[Image above] E-waste continues to grow rapidly as recycling systems lag far behind. What can be done to combat this problem? Credit: 2020 Global E-waste Monitor, United Nations University/United Nations Institute for Training and Research and the International Telecommunication Union (CC BY-NC-SA 3.0 IGO)
Last December, I took a look at a rapidly growing global problem—the failure of recycling systems to properly handle electronic waste (e-waste).
Millions of tons of electrical and electronic equipment are discarded every year, and many companies that claim to “recycle” these materials are actually exporting the e-waste to developing countries instead, where it is often dumped improperly in the ground or burned, releasing toxic pollutants into the environment and negatively affecting the health of workers.
At the time my December CTT published, the most recent statistics for global e-waste came from a 2017 report that estimated almost 45 million metric tonnes (Mt) of e-waste was generated worldwide in 2016. The report predicted e-waste would increase to 52.2 million Mt by 2021.
This month, a new report was released, and its statistics are sobering—we already passed 53 million Mt in 2019 alone.
Tracking e-waste: The Global E-waste Statistics Partnership
The 2017 report and recent 2020 report were both published by the Global E-waste Statistics Partnership (GESP), a collaboration between the International Telecommunication Union (ITU), United Nations University (UNU), and International Solid Waste Association (ISWA).
Founded in 2017, GESP aims to monitor development of e-waste over time and to help countries produce e-waste statistics in an internationally standardized way.
The partnership’s first big project was the 2017 Global E-waste Monitor report referenced above, which published in December 2017. The report was a follow-up to the UNU’s Sustainable Cycles Programme’s 2014 Global E-waste Monitor report.
In June 2019, GESP launched globalewaste.org, an open source portal that visualizes e-waste data and statistics globally, by region and by country. In a UNU press release on the launch, ISWA president Antonis Mavropoulo said, “We hope that this new initiative will further stimulate the on-going efforts to tackle the e-waste challenge and drive resource recovery policies and activities towards a circular economy in the IT industry.”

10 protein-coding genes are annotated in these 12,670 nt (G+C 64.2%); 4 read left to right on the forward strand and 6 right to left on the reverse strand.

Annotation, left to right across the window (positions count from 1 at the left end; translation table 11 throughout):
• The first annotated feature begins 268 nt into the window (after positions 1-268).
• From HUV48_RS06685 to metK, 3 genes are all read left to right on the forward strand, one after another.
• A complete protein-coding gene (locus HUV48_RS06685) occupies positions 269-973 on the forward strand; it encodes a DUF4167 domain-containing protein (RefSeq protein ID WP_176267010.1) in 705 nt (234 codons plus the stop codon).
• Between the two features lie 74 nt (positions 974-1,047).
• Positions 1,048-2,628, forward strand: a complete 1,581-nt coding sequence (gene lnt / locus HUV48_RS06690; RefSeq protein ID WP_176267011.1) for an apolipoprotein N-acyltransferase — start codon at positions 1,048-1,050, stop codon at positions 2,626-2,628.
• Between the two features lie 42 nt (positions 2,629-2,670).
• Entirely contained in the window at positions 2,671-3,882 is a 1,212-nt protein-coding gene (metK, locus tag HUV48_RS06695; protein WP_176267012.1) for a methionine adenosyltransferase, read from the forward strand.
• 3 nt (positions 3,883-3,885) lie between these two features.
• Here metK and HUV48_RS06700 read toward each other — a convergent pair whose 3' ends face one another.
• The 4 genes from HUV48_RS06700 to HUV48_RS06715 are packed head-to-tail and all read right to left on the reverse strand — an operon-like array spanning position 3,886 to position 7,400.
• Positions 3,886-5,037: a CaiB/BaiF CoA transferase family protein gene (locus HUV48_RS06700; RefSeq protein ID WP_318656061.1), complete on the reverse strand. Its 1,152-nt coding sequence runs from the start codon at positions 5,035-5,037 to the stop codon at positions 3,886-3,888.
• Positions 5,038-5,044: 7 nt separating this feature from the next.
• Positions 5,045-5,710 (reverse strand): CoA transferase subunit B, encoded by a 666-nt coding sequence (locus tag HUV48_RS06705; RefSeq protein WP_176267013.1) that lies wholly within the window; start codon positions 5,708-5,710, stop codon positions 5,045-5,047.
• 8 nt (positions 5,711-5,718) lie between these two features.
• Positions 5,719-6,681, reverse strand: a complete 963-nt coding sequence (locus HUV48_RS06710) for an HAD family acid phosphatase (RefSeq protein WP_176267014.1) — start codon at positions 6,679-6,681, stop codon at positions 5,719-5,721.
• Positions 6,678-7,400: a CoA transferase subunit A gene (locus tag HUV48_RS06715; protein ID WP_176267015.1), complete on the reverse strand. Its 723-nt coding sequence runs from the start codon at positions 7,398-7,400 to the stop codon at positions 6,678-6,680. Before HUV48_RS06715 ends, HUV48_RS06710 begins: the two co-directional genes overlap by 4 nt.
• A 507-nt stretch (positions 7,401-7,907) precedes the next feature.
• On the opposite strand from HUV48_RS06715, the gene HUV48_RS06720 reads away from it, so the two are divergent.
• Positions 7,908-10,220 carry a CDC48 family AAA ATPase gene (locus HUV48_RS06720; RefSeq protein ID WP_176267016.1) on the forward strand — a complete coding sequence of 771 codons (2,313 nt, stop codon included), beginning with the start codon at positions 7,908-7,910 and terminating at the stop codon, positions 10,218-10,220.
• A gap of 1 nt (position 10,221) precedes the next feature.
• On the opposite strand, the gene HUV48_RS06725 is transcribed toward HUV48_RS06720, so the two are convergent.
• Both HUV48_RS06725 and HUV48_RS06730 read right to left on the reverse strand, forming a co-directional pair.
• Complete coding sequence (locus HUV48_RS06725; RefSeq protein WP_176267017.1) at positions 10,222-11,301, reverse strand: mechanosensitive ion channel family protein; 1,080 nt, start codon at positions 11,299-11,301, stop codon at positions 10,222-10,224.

The new 2020 Global E-waste Monitor report released this month marks the completion of the third big project by GESP, and the statistics contained within the report are sobering.
2020 Global E-waste Monitor: Surging waste faces a deficit of recycling
The 2020 report reveals that a record 53.6 million Mt of e-waste were generated worldwide last year, a 21% increase in five years. By 2030, this amount is expected to reach 74 million Mt—almost a doubling in just 16 years.
And yet only 17.4% of this waste was officially documented as properly collected and recycled, a statistic that indicates “recycling activities are not keeping pace with the global growth of e-waste,” the report says.
Why is e-waste growing so rapidly? The report says the growing amount is mainly fueled by higher consumption rates of electrical and electronic equipment, short life cycles, and few repair options. And though Asia generated the highest quantity of e-waste in 2019 at 24.9 million Mt, Europe ranked first worldwide in terms of e-waste generation per capita at 16.2 kg.
On a positive note, the number of countries that have adopted a national e-waste policy, legislation, or regulation has increased from 61 to 78 since 2014. Unfortunately, “regulatory advances in some regions are slow, enforcement is poor, and policy, legislation, or regulation does not yet stimulate the collection and proper management of e-waste due to lack of investment and political motivation,” the report says.
So what can be done to combat the amount of e-waste and improve recycling? One of the most important and effective approaches is to raise awareness of the problem. The report mentions several initiatives that GESP is pursuing, such as organizing workshops on e-waste statistics in various countries.
GESP is not the only organization carefully tracking and combating the e-waste problem. One nonprofit called the Basel Action Network has launched some notable initiatives, including running an e-Trash Transparency Project that holds unethical e-waste recycling companies accountable and establishing an e-Stewards Program to encourage socially and environmentally conscious behavior.
Interested in learning more about e-waste and other initiatives to combat it? The below video by YouTuber Joe Scott provides a good overview of the whole topic, with discussion of global efforts to combat e-waste starting around the 9:50 mark.
Credit: Joe Scott, YouTube